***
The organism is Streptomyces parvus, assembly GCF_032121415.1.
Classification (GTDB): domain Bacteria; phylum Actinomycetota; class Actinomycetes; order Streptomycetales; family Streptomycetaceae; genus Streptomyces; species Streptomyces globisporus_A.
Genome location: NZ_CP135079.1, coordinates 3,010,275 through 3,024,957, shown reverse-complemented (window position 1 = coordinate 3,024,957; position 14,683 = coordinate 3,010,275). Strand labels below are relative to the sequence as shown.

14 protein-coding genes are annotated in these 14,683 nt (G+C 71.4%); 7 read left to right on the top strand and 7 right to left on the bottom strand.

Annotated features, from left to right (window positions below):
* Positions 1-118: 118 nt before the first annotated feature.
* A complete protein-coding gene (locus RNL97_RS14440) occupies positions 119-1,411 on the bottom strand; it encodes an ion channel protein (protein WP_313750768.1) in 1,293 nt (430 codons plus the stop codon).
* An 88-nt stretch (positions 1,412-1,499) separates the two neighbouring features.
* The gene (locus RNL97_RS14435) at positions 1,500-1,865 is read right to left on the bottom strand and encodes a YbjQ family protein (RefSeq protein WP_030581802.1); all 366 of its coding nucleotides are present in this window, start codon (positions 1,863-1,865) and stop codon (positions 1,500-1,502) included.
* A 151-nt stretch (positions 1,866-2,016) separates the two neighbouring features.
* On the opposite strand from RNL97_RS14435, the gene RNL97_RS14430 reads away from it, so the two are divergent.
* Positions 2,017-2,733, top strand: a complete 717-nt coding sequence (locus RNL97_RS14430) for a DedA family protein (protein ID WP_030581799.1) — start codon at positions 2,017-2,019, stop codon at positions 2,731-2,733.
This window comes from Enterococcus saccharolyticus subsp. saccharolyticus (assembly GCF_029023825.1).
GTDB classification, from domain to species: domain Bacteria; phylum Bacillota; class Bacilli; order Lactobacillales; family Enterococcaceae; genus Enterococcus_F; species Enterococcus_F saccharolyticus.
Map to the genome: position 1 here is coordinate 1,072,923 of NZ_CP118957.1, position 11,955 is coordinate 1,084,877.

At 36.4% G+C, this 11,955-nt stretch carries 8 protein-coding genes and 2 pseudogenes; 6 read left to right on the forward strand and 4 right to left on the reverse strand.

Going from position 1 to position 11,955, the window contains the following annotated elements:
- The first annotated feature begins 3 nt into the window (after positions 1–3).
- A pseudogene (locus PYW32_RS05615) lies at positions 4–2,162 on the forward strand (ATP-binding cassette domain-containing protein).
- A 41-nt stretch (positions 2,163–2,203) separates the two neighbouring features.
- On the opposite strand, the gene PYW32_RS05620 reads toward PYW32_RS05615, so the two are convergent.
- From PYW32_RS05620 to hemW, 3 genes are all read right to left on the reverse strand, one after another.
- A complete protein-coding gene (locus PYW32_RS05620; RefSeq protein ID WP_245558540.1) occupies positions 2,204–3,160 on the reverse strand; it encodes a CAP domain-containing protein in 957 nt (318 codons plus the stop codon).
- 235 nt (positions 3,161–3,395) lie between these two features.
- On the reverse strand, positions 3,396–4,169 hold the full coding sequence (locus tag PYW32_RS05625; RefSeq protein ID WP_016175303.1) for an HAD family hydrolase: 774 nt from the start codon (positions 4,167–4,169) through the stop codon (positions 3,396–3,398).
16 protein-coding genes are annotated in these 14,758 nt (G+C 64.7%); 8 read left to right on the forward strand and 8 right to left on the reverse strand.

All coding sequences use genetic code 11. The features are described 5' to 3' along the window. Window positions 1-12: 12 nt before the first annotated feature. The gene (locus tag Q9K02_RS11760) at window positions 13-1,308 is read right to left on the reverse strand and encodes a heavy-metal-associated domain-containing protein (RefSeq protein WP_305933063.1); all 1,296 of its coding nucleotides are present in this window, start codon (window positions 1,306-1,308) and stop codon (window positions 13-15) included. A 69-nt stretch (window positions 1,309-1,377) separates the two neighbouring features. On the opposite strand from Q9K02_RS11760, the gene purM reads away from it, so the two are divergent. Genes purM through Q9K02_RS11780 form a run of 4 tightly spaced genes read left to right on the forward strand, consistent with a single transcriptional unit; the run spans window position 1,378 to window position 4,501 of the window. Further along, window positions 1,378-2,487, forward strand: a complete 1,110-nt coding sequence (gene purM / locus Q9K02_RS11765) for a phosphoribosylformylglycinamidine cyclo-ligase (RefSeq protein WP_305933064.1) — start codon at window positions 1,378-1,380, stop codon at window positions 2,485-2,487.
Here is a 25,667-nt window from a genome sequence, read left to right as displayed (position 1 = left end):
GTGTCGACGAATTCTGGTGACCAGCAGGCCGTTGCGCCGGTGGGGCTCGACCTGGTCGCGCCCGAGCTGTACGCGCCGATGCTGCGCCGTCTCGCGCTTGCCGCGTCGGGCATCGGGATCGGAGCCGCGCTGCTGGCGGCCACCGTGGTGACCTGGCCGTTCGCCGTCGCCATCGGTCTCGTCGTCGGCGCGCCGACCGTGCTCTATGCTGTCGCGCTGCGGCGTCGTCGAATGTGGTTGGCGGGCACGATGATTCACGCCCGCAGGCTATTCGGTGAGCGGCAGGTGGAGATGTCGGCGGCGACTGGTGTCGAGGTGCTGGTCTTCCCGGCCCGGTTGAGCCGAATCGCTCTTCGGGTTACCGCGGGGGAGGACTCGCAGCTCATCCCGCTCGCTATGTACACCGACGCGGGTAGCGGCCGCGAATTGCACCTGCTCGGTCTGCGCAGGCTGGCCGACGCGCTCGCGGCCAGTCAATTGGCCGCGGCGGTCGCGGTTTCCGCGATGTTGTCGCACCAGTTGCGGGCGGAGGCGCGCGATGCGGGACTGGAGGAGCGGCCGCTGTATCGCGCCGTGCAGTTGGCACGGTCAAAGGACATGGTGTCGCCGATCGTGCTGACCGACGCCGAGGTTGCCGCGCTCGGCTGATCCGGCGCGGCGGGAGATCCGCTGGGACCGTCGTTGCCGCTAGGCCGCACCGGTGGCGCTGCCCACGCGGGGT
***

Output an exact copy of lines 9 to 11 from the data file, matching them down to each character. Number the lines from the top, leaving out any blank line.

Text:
* The gene (locus RNL97_RS14435) at positions 1,500-1,865 is read right to left on the bottom strand and encodes a YbjQ family protein (RefSeq protein WP_030581802.1); all 366 of its coding nucleotides are present in this window, start codon (positions 1,863-1,865) and stop codon (positions 1,500-1,502) included.
* A 151-nt stretch (positions 1,866-2,016) separates the two neighbouring features.
* On the opposite strand from RNL97_RS14435, the gene RNL97_RS14430 reads away from it, so the two are divergent.